Abundance constraints and direct redshift measurement of the diffuse x-ray emission from a distant cluster of galaxies

Yasuhiro Hashimoto*, X. Barcons, H. Böhringer, A. C. Fabian, G. Hasinger, V. Mainieri, H. Brunner

*Corresponding author for this work

Research output: Contribution to journalArticlepeer-review

29 Citations (Scopus)


We report on the XMM-Newton (XMM) observation of RX J1053.7+5735, one of the most distant X-ray selected clusters of galaxies, which also shows an unusual double-lobed X-ray morphology, indicative of a possible equal-mass cluster merger. The cluster was discovered during the ROSAT deep pointings in the direction of the Lockman Hole. All XMM Lockman Hole observations (PV, AO-1 & AO-2 phases) with the European Photon Imaging Camera (EPIC) were combined for the analysis, totaling exposure times ∼648 ks, 738 ks, and 758 ks for pn, MOS1, and MOS2, respectively. With this "deep" dataset, we could detect the Fe K line and obtain a strong constraint on cluster metallicity, which is difficult to achieve for clusters at z > 1. The best-fit abundance is 0.46+-0.07+0.11 times the solar value. The Fe line emission also allows us to directly estimate the redshift of diffuse gas, with a value z = 1.14-0.01+0.01 This is one of the first clusters whose X-ray redshift is directly measured prior to the secure knowledge of cluster redshift by optical/NIR spectroscopy. We could also estimate the X-ray redshift separately for each of the two lobes in the double-lobed structure, and the result is consistent with the two lobes being part of one cluster system at the same redshift. Comparison with other metallicity measurements of nearby and distant clusters shows that there is little evolution in the ICM metallicity from z ∼ 1 to the present.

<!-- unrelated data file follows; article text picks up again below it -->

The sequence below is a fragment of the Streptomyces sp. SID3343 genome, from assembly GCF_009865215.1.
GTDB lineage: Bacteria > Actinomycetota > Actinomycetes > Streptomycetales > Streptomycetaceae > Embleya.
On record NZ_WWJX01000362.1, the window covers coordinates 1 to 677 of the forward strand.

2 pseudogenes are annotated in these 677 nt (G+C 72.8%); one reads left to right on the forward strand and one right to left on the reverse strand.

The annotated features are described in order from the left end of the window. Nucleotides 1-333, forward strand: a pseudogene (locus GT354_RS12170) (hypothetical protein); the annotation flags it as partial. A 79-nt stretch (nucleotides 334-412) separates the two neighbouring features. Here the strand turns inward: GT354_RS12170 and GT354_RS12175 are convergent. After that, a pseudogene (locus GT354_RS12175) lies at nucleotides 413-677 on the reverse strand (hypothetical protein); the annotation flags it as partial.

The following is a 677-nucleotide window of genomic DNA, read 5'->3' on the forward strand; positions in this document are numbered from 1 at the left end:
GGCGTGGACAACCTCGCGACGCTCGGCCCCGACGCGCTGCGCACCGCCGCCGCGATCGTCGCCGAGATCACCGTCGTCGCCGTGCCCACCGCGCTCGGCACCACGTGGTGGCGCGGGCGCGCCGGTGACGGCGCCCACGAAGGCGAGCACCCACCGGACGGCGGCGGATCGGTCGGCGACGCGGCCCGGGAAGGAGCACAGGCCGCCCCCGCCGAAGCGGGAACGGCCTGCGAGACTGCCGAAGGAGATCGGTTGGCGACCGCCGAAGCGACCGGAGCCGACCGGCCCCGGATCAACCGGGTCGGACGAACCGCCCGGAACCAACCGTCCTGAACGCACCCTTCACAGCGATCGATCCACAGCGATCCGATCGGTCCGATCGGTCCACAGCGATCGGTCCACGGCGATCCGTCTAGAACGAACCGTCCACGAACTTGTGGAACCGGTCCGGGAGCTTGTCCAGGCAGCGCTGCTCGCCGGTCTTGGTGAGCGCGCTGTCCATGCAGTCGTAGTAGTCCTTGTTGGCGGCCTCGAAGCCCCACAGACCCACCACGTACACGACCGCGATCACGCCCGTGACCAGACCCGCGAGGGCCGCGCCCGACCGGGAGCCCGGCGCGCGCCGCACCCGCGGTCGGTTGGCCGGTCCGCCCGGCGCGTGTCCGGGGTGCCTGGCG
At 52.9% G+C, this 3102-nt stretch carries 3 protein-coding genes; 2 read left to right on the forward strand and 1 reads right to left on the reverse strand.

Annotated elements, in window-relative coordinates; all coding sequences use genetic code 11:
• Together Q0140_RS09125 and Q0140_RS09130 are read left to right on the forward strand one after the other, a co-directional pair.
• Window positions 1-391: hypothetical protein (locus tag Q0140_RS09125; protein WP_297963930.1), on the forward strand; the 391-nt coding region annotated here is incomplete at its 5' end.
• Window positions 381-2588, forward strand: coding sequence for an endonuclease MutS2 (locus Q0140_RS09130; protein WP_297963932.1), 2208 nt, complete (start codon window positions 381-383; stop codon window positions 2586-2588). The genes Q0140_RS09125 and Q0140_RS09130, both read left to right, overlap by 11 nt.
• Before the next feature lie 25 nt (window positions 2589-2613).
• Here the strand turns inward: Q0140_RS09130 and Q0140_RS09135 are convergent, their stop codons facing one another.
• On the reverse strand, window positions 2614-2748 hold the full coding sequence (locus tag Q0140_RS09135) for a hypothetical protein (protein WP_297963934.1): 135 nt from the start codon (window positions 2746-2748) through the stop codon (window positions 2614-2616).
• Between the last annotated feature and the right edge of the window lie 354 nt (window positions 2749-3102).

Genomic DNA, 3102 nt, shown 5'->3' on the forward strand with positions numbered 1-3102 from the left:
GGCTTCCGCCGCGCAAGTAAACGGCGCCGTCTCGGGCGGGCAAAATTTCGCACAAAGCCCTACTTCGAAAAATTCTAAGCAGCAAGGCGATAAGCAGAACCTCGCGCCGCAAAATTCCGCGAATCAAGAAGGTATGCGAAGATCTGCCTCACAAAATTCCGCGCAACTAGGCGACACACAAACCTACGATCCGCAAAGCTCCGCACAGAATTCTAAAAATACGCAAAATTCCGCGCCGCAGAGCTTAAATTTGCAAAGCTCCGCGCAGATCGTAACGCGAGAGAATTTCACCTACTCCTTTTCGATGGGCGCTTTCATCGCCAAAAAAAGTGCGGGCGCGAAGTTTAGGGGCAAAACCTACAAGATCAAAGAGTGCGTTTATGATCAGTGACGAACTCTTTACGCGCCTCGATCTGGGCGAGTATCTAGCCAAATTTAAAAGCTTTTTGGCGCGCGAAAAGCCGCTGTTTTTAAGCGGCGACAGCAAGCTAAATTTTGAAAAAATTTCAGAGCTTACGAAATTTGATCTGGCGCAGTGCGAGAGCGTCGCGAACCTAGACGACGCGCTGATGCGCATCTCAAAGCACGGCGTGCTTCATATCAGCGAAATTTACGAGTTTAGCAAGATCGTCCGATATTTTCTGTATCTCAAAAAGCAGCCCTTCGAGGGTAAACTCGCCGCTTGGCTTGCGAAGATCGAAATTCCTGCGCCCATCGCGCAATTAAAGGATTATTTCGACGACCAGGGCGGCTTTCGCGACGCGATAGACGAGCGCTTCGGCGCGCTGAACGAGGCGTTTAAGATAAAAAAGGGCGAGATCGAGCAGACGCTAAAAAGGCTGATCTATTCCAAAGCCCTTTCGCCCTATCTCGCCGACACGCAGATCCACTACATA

Original languageEnglish
Pages (from-to)819-825
Number of pages7
JournalAstronomy and Astrophysics
Issue number3
Publication statusPublished - 2004
Externally publishedYes


  • Cosmology: cosmological parameters
  • Galaxies: high-redshift
  • X-rays: galaxies: clusters

ASJC Scopus subject areas

  • Astronomy and Astrophysics
  • Space and Planetary Science


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